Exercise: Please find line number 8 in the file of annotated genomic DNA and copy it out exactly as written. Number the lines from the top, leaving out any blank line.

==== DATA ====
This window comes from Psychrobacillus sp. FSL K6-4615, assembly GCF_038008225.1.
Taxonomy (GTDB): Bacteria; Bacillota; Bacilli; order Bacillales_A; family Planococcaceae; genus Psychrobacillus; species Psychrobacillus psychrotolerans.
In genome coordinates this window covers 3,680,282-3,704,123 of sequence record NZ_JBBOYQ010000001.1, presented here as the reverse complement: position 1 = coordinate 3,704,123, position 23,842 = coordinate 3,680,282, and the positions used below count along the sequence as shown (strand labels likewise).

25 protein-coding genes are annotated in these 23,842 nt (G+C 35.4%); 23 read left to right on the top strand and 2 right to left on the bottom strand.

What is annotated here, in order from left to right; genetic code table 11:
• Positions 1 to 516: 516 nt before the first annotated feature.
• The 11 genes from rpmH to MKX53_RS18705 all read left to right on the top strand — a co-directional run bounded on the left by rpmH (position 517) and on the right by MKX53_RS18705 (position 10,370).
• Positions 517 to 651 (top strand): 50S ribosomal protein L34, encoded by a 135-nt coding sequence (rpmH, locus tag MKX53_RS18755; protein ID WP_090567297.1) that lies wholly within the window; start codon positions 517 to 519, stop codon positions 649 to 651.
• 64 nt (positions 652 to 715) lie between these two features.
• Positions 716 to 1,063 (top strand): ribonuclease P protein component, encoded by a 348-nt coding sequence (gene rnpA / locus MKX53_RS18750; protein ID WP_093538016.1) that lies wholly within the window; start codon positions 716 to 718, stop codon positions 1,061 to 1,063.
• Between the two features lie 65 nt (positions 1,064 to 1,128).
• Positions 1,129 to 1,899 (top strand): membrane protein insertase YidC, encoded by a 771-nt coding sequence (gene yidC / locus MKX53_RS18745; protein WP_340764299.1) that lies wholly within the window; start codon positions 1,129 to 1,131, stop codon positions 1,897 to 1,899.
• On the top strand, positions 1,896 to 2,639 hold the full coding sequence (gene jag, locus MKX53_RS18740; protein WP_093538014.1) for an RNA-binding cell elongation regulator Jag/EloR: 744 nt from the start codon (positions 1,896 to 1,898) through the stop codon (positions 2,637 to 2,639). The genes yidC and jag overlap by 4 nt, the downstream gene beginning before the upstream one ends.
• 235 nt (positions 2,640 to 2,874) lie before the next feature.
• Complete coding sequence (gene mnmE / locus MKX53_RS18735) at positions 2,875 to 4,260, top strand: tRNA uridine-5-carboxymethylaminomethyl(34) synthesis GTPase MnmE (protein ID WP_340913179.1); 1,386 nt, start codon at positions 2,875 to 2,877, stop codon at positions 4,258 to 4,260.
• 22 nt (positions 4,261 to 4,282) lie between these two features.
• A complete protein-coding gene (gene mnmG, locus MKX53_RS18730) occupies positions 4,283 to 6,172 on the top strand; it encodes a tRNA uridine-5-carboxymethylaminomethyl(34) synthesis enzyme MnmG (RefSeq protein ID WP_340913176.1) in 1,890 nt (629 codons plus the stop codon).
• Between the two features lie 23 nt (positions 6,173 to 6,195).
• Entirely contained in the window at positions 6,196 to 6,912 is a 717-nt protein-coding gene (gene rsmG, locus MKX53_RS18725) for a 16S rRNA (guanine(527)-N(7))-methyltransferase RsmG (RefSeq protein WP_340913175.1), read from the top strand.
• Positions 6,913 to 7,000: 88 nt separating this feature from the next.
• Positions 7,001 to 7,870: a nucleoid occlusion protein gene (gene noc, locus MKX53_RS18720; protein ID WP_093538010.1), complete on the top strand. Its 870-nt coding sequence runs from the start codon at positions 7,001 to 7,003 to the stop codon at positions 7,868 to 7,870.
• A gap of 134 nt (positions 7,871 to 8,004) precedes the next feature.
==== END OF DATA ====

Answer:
• Positions 517 to 651 (top strand): 50S ribosomal protein L34, encoded by a 135-nt coding sequence (rpmH, locus tag MKX53_RS18755; protein ID WP_090567297.1) that lies wholly within the window; start codon positions 517 to 519, stop codon positions 649 to 651.